By now, we have all heard the rumor that Senate Minority Leader Mitch McConnell laughed out loud when President Obama’s Treasury Secretary Timothy Geithner laid out his proposal for “solving” the issue of the fiscal cliff. From what I can gather about the proposal, it is certainly laughable. $50 billion in new spending, $1.6 trillion in tax hikes, and only promises of addressing spending in the future. And don’t forget, Obama also wants to tie this all to an increase of the debt ceiling, as well as taking that authority from Congress and into his own hands. Oh, they would be able to override his decision, but only with a two-thirds majority. Surely, he is jesting.
Some observers believe a deal has already been struck. Read Sentry Journal for more on that. I’m not sure I agree, but one can not help but wonder at the ridiculous proposal put forward by the Obama administration. I realize some Republicans have signaled they are ready to break ranks and abandon their pledge to not raise taxes, if the right deal is offered, but surely the Obama administration does not believe the Republicans would not be stupid enough to agree to something this silly. It would be the equivalent of going to the negotiating table and giving our opponent everything they asked for and expecting nothing in return. I don’t care if the media does castigate the GOP for causing untold suffering and giving the middle class a lump of coal for Christmas, they should not agree to anything that remotely resembles this proposal.
To the question at hand, should we Republicans take President Obama seriously on the fiscal cliff? I would be interested in hearing what you think about that. Should we call his bluff and force his hand? I have read varying opinions on that. They range from Obama not wanting a real compromise because he has every intention of driving America off the fiscal cliff, to how careful we need to be to make sure we negate the blame that will be assuredly thrown in our direction. Personally, considering Obama’s first proposal (I know I keep coming back to that, but it’s just so obviously overboard), we should break out our poker face and see just how far he is willing to push the mandate he thinks he gained from the election.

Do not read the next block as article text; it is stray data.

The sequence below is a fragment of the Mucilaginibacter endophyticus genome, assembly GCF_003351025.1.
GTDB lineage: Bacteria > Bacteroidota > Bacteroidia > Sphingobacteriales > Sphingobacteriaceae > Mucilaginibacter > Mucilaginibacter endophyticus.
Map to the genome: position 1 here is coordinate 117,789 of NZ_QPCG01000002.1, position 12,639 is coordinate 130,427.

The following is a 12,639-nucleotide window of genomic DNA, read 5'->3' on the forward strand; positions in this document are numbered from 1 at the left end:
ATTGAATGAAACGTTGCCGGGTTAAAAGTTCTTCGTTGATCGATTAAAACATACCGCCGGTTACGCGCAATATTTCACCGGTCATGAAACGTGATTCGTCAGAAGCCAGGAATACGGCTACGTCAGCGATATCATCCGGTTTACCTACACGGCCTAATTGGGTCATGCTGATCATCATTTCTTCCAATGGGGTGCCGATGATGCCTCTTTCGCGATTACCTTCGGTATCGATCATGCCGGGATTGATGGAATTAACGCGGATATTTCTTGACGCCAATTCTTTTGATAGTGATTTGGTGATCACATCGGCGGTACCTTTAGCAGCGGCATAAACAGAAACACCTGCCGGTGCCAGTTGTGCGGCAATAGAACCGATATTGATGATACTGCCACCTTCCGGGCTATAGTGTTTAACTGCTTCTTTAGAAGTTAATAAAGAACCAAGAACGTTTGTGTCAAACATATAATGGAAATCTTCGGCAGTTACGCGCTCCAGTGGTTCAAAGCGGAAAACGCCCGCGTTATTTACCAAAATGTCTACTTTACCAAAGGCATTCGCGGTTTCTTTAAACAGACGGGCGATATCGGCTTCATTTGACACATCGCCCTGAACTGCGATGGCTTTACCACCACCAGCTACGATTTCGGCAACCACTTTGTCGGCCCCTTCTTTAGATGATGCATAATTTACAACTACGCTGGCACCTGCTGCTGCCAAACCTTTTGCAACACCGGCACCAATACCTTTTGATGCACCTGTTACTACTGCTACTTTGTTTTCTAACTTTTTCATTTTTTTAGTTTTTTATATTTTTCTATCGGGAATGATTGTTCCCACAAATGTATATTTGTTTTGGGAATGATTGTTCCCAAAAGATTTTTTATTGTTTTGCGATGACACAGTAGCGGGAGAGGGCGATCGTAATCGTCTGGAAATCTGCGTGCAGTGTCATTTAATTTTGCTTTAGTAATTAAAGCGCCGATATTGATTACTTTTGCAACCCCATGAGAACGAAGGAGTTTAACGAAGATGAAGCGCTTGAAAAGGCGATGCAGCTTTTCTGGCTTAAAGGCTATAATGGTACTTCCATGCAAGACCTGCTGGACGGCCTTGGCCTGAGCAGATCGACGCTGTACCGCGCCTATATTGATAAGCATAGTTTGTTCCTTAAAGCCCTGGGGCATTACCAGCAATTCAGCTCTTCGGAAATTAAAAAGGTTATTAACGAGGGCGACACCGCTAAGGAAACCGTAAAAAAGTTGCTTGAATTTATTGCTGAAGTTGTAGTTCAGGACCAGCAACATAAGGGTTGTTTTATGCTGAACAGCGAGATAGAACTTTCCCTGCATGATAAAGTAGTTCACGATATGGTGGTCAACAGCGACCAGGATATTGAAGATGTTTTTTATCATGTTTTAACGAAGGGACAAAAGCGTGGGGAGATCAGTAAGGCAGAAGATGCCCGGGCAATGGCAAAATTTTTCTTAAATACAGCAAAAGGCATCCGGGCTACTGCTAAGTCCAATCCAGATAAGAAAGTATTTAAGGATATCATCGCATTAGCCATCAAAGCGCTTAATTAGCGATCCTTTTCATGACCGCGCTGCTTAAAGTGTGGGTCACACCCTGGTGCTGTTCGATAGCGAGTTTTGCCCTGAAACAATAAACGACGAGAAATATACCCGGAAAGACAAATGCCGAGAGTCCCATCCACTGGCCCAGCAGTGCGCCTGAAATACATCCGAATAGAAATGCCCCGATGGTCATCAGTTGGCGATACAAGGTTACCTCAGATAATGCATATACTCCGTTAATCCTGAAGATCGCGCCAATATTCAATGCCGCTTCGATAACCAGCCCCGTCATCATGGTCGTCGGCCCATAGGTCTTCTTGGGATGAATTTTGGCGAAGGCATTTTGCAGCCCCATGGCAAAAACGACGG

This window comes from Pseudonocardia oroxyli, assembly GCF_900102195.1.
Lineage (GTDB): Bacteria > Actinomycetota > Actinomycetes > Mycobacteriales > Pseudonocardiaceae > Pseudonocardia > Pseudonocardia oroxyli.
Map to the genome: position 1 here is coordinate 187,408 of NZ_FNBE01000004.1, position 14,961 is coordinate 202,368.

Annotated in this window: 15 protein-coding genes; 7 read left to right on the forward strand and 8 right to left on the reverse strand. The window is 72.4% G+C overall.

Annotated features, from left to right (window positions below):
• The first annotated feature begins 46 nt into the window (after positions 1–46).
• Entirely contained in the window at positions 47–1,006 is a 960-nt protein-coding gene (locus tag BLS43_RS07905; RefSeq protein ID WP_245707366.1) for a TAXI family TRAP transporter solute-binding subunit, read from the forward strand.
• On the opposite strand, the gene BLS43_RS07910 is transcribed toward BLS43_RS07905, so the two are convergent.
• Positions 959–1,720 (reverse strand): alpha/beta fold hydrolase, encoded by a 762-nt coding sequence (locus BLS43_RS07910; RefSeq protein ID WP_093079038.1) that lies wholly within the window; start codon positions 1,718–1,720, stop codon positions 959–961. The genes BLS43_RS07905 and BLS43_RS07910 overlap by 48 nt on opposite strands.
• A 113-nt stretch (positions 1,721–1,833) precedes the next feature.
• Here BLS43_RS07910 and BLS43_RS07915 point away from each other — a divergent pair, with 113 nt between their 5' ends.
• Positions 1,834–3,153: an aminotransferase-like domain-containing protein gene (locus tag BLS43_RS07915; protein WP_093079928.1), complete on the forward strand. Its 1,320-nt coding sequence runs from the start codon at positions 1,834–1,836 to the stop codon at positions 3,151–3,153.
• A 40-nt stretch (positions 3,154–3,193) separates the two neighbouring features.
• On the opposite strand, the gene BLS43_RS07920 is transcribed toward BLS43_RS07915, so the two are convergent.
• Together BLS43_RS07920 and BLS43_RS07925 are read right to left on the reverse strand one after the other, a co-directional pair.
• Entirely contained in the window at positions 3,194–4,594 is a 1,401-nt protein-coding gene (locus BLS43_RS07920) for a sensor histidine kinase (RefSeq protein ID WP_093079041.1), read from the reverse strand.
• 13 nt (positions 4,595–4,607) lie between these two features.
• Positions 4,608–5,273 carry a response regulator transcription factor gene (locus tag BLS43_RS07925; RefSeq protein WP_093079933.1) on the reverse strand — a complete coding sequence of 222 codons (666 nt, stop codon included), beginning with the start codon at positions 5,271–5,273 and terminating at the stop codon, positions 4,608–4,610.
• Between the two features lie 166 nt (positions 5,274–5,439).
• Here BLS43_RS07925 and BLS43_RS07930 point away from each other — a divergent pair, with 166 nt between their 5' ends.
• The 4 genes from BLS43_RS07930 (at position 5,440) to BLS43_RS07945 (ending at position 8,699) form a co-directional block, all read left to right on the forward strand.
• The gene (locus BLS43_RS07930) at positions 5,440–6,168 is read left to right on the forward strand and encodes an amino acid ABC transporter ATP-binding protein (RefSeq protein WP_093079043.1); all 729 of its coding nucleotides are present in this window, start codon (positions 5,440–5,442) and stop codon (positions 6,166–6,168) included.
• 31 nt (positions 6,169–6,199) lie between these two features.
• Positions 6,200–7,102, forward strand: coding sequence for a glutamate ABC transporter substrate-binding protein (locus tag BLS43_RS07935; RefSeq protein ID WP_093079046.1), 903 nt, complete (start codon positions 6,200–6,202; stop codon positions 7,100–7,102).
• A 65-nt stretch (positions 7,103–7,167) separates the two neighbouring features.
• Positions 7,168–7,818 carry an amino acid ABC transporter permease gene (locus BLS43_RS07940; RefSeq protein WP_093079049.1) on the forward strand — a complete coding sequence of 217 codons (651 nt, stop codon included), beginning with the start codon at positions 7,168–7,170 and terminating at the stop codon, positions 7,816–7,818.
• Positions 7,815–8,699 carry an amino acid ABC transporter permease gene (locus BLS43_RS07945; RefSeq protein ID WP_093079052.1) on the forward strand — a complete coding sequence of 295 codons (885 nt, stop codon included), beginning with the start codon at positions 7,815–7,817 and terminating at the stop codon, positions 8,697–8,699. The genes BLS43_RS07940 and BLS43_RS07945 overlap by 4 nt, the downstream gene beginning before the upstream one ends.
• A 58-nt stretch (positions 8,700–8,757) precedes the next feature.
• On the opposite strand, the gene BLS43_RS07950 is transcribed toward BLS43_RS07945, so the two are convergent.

Let me put it this way. I am tired of the political games Obama is playing and the campaign of rhetoric he is using to push the idea that raising $1.6 trillion in taxes is the only possible solution to solving our financial issues. I am coming to the opinion that it would not be an entirely bad idea to refuse to even negotiate with Obama until he comes up with a credible proposal to cut spending. Any deal that may be struck between now and the end of 2012 has to include spending cuts that are in the here and now, not years in the future. Unless that happens, I’m not willing to take Obama seriously when he talks about solving America’s fiscal problems.